The pope is about to make a HUGE mistake.
It concerns Father Junípero Serra, an 18th-century Spanish priest who launched the famed system of Catholic missions in what is today California. He played such an influential role in the region’s European colonization that he gained the nicknames “Father of California” and “Apostle of California.” The State of California officially recognized his importance in the 1930s, when it commissioned a nine-foot tall statue in his likeness to represent the state in Statuary Hall at the U.S. Capitol. Today, he remains a popular figure among the state’s large number of Latino Catholics. Perhaps recognizing this, after the state senate voted this past spring to replace the statue with one of native Californian Dr. Sally Ride, the first American woman in space, Gov. Jerry Brown insisted that Serra’s statue would remain in the Capitol “until the end of time.”
The impression of Serra’s preeminence actually begins for Californians at a young age; all children that grow up here know his name. That’s because as fourth graders, they experience an entire unit of social studies on the Spanish missions. Along the way, in a rite of passage that’s been repeated for generations, they construct their own cardboard mini-missions for display at school.
Now for decades, teachers and textbooks painted the missions as communities of pastoral bliss, where wild, naked, unable-to-fend-for-themselves Indians found benevolent Spanish priests and soldiers who fed and clothed them, taught them more effective ways of farming, and brought spiritual enlightenment to their souls. The portrayal is less idyllic these days, often including mention that some California Indians did suffer under the mission system, particularly from disease. But the traditional narrative remains the popular one. Serra is still a hero, the priest and scholar who self-sacrificially left the comforts of home in Spain to bring civilization and hope to the people of California.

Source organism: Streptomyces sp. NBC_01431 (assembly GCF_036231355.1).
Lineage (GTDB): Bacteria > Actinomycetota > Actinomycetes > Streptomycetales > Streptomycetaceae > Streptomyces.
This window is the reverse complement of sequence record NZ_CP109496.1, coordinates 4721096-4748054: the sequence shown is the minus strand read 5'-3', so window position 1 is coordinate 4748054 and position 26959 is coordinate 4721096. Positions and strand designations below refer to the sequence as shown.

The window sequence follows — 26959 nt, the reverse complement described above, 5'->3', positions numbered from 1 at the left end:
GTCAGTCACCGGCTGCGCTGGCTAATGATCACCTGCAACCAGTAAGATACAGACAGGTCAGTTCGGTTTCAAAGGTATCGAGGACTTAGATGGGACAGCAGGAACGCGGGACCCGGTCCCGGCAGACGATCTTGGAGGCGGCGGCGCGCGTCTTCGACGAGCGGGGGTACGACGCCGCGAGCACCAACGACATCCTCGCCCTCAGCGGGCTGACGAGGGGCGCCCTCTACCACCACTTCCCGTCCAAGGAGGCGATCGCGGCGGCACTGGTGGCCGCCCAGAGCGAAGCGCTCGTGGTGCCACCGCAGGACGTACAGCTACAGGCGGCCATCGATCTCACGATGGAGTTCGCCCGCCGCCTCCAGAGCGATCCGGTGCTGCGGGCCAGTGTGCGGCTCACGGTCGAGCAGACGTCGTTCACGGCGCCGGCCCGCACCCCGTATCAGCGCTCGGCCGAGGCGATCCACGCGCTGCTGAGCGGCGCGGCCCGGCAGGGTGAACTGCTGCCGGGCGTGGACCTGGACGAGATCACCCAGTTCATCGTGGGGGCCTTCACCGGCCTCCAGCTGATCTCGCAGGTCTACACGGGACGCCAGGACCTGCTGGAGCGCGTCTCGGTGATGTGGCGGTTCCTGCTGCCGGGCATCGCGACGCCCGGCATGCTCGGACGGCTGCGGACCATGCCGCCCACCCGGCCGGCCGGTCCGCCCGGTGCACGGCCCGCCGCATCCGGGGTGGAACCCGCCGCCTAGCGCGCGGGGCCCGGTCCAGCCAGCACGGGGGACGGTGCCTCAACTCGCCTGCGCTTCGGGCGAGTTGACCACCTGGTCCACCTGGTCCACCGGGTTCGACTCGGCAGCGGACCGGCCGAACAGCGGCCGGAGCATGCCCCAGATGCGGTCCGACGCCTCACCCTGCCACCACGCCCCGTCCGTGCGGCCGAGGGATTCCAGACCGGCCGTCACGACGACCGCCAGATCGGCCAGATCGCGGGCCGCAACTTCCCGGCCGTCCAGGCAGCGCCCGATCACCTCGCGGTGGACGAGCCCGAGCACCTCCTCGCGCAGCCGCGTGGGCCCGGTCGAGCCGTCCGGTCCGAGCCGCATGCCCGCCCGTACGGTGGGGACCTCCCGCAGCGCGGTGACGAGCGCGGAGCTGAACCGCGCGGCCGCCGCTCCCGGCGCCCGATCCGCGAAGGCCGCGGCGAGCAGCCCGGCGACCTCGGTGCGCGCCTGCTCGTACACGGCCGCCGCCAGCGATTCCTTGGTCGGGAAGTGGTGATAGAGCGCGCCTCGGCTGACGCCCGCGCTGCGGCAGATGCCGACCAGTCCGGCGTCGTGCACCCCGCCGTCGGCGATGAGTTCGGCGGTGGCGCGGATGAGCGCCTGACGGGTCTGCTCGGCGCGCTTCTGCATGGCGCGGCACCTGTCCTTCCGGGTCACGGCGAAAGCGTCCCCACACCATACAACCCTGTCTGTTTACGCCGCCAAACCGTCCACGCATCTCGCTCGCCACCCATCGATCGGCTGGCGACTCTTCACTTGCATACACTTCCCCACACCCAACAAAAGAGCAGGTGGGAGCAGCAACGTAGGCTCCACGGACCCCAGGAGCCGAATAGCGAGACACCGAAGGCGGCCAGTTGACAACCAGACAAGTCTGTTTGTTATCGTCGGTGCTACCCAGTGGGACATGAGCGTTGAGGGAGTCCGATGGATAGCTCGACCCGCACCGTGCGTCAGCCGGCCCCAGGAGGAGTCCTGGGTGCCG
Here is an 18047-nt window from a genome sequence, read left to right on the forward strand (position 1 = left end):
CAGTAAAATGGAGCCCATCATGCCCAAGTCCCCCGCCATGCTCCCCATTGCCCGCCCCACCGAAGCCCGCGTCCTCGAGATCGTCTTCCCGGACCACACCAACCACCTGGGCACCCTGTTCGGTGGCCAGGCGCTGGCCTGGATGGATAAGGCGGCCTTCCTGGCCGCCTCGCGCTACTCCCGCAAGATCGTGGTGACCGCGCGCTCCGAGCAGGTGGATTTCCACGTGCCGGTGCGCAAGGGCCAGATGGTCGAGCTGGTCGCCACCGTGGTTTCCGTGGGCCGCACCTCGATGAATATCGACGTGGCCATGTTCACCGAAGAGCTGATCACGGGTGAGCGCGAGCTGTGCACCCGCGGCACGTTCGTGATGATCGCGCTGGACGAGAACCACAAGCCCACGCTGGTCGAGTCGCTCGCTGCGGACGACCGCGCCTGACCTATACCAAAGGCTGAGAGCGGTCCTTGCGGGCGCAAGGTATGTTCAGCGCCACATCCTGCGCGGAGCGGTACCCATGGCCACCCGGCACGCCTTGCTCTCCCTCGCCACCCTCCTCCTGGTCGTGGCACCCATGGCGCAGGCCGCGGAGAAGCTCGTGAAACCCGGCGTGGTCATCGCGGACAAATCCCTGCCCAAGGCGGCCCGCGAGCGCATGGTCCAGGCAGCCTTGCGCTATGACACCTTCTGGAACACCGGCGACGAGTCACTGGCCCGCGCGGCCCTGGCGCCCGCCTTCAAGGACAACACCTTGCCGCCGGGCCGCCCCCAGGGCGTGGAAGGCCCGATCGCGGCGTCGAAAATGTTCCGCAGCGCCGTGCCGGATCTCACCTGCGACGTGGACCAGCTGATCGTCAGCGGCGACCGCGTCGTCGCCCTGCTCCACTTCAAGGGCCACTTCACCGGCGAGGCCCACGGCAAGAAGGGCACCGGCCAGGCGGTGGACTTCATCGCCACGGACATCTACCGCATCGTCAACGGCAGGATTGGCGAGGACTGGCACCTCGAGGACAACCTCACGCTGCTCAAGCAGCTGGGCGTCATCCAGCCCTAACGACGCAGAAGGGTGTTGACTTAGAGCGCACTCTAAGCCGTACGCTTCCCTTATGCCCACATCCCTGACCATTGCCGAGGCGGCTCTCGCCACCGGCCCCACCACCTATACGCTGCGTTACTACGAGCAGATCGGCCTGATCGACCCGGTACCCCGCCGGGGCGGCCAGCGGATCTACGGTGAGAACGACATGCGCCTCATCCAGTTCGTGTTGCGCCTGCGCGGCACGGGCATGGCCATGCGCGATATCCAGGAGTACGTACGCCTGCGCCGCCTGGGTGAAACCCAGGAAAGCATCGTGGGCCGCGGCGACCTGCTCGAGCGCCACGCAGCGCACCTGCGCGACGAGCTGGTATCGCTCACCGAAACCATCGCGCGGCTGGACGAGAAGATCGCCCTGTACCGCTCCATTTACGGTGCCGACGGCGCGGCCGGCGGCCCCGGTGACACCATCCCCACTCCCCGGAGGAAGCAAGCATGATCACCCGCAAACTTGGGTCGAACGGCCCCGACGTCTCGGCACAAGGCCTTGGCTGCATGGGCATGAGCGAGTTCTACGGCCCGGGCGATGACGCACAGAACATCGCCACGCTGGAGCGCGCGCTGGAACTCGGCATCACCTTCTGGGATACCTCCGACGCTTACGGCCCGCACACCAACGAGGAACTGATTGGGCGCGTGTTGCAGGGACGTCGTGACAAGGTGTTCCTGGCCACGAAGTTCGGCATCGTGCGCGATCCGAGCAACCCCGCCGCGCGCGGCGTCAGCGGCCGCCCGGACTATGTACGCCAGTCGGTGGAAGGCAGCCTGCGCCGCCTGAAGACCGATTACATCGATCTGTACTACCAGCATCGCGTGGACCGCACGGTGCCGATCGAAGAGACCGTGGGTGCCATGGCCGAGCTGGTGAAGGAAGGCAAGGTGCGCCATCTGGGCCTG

But this coming Wednesday, September 23, while visiting the United States, Pope Francis will elevate him to sainthood. That would be a massive mistake.
Why? Well, the first reason is that canonizing Serra essentially declares the mission period to be a really good thing. His legacy and status as a saint, after all, are based on his direction and oversight of the mission system. So to approve of Serra is to approve of that system; to make him a saint is to give the highest possible praise to his life-defining project.
Yet with all the evidence in view, it seems impossible to sustain a belief that the missions were great for Native peoples. On the contrary, the mission period was horribly destructive to them.
Let’s be honest, the entire mission endeavor was based on theft in the first place. The Spanish invaded Native lands, claimed them, and dared anyone who disagreed to tell them so while staring into the barrel of their muskets.
It’s like the parody of Woody Guthrie’s “This Land Is Your Land” that I learned as a kid:
This land is my land
It isn’t your land
I got a shotgun
And you don’t got one
I’ll blow your head off
If you don’t get off
This land was made for only me
(The parody’s lyrics don’t precisely describe the Spanish-Native situation, but you get the point.)
Let’s be clear about the nature of Serra’s missions, too. These were not 18th-century community centers where Native folks could go and learn some skills to better their lives. Many Indian men, women, and children were forced to relocate to the missions. Sometimes, Indian children were abducted and taken to the missions in order to coerce their parents to move there. And by Serra’s own directive, those who tried to escape the missions were caught and flogged – for their own good, in the friar’s mind.